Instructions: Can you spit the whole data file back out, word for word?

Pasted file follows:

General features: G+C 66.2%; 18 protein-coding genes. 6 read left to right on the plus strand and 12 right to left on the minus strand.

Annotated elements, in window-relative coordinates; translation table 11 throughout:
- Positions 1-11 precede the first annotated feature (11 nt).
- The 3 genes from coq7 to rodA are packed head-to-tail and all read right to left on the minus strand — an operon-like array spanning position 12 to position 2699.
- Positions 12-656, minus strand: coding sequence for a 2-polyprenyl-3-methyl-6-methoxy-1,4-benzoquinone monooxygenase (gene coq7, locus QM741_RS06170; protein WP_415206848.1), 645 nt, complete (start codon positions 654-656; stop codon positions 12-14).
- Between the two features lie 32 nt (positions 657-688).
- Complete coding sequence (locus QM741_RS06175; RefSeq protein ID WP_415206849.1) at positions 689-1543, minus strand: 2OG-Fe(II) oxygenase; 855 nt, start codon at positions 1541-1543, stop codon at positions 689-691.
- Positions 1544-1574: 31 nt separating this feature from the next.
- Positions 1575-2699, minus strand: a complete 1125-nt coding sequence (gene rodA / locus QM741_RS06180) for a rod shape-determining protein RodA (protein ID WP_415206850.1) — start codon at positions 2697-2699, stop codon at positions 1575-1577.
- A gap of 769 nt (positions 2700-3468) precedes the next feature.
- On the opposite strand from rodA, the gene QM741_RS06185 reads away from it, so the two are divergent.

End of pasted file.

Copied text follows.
General features: G+C 66.2%; 18 protein-coding genes. 6 read left to right on the plus strand and 12 right to left on the minus strand.

Annotated elements, in window-relative coordinates; translation table 11 throughout:
- Positions 1-11 precede the first annotated feature (11 nt).
- The 3 genes from coq7 to rodA are packed head-to-tail and all read right to left on the minus strand — an operon-like array spanning position 12 to position 2699.
- Positions 12-656, minus strand: coding sequence for a 2-polyprenyl-3-methyl-6-methoxy-1,4-benzoquinone monooxygenase (gene coq7, locus QM741_RS06170; protein WP_415206848.1), 645 nt, complete (start codon positions 654-656; stop codon positions 12-14).
- Between the two features lie 32 nt (positions 657-688).
- Complete coding sequence (locus QM741_RS06175; RefSeq protein ID WP_415206849.1) at positions 689-1543, minus strand: 2OG-Fe(II) oxygenase; 855 nt, start codon at positions 1541-1543, stop codon at positions 689-691.
- Positions 1544-1574: 31 nt separating this feature from the next.
- Positions 1575-2699, minus strand: a complete 1125-nt coding sequence (gene rodA / locus QM741_RS06180) for a rod shape-determining protein RodA (protein ID WP_415206850.1) — start codon at positions 2697-2699, stop codon at positions 1575-1577.
- A gap of 769 nt (positions 2700-3468) precedes the next feature.
- On the opposite strand from rodA, the gene QM741_RS06185 reads away from it, so the two are divergent.